I recently graduated college in December and got a good job in Atlanta this year. In midst of the excitement I decided I NEEDED a new car and proceeded to apply for credit at several banks and credit unions in a search for the best APR deal I could find. I got approved by most but in the end decided it would be smarter to live in "the real world" for a few months before making such a big financial decision. Lowe and behold, I apply for a credit card the next month and I was declined, their reason: Too many credit inquiries" in my report!!! I was not aware of this detail and inadvertently messed up my own credit report. My question is: How long do I have to wait for this to fall off and be able to apply for more credit, be it for a card or a loan? And also, is there any way of having this removed since I did not actually acquire any debt? Thanks for your help!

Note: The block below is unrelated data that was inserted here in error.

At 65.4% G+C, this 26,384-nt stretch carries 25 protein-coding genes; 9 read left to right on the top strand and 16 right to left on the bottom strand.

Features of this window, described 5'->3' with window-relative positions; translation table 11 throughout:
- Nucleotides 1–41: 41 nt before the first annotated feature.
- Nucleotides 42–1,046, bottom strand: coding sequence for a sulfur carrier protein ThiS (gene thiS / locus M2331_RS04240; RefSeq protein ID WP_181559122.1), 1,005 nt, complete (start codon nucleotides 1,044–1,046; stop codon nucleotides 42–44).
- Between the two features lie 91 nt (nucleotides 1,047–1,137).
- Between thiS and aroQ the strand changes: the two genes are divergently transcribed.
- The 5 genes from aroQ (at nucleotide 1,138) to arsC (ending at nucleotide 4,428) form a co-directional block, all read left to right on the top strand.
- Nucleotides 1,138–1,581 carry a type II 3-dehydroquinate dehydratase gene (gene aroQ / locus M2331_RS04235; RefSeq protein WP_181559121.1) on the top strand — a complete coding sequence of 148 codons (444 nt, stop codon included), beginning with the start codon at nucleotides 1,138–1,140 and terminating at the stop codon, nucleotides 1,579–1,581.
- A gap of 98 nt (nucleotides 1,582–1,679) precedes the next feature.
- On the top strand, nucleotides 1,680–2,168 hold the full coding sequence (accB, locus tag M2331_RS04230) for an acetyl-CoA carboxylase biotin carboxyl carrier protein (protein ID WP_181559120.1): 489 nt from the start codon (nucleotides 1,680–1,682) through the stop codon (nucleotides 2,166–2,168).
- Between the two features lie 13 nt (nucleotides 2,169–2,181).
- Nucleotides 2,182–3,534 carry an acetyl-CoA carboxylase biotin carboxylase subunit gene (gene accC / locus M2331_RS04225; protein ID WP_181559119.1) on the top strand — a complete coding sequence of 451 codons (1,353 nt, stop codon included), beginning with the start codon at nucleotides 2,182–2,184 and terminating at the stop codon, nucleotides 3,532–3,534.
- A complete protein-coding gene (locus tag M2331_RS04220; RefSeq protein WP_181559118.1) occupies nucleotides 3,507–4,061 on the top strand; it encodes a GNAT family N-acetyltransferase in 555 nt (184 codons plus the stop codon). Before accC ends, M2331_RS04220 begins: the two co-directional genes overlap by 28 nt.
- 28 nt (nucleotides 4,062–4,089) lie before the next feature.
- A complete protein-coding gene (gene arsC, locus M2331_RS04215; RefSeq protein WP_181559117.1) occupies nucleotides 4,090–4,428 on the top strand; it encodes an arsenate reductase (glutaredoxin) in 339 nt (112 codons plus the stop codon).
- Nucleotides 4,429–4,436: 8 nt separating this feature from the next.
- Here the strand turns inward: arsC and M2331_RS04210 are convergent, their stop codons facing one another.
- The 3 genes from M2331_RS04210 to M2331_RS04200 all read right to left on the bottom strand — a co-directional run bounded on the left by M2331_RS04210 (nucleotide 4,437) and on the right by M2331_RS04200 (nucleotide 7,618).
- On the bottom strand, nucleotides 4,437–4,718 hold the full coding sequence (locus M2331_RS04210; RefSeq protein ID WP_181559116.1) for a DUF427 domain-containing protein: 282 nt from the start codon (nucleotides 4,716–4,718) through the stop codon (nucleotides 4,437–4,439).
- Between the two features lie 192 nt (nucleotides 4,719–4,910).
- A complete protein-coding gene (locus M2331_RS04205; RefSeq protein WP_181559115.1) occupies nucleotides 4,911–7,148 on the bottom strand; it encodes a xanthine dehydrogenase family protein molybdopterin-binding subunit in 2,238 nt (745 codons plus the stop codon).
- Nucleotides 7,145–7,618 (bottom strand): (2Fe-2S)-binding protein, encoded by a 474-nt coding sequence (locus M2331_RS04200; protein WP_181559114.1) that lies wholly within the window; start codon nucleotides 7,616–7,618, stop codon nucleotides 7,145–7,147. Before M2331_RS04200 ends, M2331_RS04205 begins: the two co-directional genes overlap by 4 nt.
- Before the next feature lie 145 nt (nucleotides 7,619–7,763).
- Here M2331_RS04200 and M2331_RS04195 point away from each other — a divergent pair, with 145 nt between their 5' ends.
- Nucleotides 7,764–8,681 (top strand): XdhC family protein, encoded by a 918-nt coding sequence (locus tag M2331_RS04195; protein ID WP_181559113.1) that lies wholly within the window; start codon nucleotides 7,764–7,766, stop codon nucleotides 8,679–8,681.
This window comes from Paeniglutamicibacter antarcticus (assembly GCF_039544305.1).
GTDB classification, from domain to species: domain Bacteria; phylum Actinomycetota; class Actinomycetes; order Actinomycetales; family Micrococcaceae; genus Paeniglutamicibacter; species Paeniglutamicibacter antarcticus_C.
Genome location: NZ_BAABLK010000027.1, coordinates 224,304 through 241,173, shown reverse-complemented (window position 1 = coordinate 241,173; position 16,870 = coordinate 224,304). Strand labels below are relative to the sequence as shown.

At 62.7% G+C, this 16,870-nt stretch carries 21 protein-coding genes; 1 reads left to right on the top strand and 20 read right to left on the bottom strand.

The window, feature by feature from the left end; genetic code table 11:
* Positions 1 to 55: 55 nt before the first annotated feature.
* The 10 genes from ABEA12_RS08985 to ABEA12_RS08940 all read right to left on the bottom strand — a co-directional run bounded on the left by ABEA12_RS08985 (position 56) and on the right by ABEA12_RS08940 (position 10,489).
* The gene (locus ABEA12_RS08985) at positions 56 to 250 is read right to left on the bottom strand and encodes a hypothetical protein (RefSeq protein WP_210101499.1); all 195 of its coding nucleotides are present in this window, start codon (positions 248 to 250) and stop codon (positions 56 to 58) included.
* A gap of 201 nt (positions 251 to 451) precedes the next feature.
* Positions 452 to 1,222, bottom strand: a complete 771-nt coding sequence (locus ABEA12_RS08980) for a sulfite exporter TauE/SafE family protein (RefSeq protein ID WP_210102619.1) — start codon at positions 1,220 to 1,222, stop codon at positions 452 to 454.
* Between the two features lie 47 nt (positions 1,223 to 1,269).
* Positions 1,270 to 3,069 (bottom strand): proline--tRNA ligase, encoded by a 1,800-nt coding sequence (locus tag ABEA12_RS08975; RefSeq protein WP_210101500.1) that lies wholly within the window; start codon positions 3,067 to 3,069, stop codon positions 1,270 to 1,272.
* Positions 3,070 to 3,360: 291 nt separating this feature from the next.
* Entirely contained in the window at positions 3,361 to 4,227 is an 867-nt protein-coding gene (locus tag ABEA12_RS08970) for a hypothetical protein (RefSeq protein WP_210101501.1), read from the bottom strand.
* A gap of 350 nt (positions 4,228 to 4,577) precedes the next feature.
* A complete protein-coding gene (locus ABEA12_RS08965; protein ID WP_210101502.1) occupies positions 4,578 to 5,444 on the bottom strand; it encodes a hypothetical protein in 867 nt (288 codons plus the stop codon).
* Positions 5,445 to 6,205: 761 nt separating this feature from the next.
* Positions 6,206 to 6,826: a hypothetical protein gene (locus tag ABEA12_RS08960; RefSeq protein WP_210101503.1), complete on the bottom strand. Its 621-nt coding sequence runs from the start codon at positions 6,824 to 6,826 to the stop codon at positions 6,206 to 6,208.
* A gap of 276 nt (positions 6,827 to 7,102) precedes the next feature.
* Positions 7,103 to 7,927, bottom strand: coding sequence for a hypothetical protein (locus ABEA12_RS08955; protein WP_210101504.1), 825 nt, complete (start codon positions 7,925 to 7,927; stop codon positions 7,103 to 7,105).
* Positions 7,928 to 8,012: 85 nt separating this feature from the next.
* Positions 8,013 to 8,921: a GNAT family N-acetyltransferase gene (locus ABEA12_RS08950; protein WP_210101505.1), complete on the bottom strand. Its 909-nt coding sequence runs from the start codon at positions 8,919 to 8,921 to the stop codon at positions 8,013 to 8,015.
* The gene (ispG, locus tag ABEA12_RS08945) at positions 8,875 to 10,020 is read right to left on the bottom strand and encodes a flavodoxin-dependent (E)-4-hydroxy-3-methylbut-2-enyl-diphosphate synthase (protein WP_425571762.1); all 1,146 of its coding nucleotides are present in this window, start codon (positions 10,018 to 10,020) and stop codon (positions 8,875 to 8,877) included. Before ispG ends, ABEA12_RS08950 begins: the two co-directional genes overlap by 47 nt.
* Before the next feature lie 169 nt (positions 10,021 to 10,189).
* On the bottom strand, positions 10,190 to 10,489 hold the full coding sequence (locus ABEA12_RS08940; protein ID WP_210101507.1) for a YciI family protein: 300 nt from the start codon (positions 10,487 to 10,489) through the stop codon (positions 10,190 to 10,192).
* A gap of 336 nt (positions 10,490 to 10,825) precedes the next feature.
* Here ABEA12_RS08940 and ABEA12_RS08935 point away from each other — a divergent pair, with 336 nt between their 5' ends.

<<I recently graduated college in December and got a good job in Atlanta this year. In midst of the excitement I decided I NEEDED a new car and proceeded to apply for credit at several banks and credit unions in a search for the best APR deal I could find. I got approved by most but in the end decided it would be smarter to live in "the real world" for a few months before making such a big financial decision. >> Congratulations on your caution before diving into the consumer junk market! And congratulations on acquiring a good first job after completing school ---that's often a tough transition.It sounds like you are on a roll. My one suggestion would be to do some serious thinking about what you plan to do with the rest of your life. Most people wind up married, with children and with a lot of financial demands made upon their limited income. You presently are in a situation where you may be able to begin an intensive program of saving and investment which can pay off big time over the years, giving you financial security and personal freedom that many people, trapped in the rat race, can only dream about.Or, you can dive into the consumer junk market for whatever pleasures it might provide. You might want to consider reading through some of the posts on the Living Below Your Means and Early Retirement discussions boards for a view into an alternate universe from that of ardent consumerism. Good luck ---Seattle Pioneer